90% of U.S. Infant Formula May Be Contaminated with Melamine; FDA Abruptly Declares Chemical Safe for BabiesJune 4, 2009
December 2, 2008
Up to 90 percent of the infant formula sold in the United States may be contaminated with trace amounts of melamine, the toxic chemical linked to kidney damage, according to recent tests. The FDA’s test results, which the agency hid from the public and only released after the Associated Press filed a Freedom of Information Act request, showed that Nestle, Mead Johnson and Enfamil infant formula products were all contaminated with melamine.
The AP is also reporting that Abbott Laboratories conducted its own in-house tests that detected trace levels of melamine in its formula products. Together, these infant formula manufacturers make about 90 percent of the infant formula sold in the United States.
Prior to these test results being made public, the FDA had published a document on its website that explained there was no safe level of melamine contamination in infant formula. Specifically, the FDA stated, “FDA is currently unable to establish any level of melamine and melamine-related compounds in infant formula that does not raise public health concerns.”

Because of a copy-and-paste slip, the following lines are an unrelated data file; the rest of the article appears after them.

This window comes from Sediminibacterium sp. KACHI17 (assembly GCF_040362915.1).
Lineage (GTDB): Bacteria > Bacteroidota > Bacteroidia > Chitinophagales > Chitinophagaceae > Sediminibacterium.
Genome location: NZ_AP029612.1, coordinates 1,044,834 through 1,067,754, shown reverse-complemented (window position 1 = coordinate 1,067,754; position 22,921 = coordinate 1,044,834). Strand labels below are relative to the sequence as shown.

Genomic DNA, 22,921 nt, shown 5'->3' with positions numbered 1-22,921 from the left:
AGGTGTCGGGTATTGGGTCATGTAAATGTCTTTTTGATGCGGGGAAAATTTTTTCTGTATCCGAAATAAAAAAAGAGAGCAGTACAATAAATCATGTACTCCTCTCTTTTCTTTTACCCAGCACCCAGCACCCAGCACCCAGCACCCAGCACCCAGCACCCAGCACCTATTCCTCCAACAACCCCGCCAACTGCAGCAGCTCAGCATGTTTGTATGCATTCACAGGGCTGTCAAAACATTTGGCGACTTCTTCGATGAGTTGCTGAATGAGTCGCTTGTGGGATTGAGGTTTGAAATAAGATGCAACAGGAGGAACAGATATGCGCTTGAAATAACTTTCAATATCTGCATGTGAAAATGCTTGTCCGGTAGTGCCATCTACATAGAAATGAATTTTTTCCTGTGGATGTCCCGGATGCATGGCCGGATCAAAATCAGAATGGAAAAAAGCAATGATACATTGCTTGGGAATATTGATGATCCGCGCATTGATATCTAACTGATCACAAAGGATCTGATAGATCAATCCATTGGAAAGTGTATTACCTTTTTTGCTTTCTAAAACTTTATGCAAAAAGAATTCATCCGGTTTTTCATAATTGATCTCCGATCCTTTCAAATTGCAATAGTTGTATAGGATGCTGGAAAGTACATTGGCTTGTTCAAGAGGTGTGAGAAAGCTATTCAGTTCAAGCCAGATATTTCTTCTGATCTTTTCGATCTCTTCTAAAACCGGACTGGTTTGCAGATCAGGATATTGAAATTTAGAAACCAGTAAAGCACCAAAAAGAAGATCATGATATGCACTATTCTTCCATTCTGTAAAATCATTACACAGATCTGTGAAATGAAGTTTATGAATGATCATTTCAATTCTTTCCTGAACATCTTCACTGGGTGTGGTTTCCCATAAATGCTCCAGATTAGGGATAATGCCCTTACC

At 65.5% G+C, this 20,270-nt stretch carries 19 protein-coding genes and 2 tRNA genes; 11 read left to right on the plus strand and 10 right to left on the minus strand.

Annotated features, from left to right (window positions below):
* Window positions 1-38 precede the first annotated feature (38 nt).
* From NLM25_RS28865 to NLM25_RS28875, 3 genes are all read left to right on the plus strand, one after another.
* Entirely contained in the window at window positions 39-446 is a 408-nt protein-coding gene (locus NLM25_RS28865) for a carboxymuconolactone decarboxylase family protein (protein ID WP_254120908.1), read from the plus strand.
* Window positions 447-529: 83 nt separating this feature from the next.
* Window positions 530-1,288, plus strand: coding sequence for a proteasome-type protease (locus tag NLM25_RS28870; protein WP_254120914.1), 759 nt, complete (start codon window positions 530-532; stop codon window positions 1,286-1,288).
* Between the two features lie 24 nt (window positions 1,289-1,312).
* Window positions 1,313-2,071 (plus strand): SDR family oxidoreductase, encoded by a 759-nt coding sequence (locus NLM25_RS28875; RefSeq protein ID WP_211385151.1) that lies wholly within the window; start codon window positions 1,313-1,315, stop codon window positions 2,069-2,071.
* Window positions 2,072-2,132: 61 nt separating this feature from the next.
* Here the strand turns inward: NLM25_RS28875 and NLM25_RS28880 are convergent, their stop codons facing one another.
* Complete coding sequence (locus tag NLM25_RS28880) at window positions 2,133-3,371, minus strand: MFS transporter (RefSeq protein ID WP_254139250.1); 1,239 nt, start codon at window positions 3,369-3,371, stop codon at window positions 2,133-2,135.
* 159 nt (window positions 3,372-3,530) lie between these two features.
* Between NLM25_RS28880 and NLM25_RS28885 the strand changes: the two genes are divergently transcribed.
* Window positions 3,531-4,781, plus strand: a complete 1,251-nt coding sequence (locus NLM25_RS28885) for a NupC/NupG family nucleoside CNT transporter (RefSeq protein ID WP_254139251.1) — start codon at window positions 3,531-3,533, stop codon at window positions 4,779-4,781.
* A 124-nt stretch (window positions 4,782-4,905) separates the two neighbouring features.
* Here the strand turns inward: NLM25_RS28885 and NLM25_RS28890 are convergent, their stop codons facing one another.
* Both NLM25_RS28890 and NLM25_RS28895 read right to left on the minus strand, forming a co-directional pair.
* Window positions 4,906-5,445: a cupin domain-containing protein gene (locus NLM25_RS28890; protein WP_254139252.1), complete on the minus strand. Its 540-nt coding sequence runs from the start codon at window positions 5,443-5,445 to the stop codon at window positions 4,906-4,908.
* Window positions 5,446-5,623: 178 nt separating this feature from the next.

Once tests found melamine in U.S.-made formula products, however, the FDA changed its story. As of today, the FDA has now officially declared melamine to be safe in infant formula as long as the contamination level is less than one part per million (1 ppm).
Astonishingly: The FDA has no new science to justify its abrupt decision declaring melamine to be safe!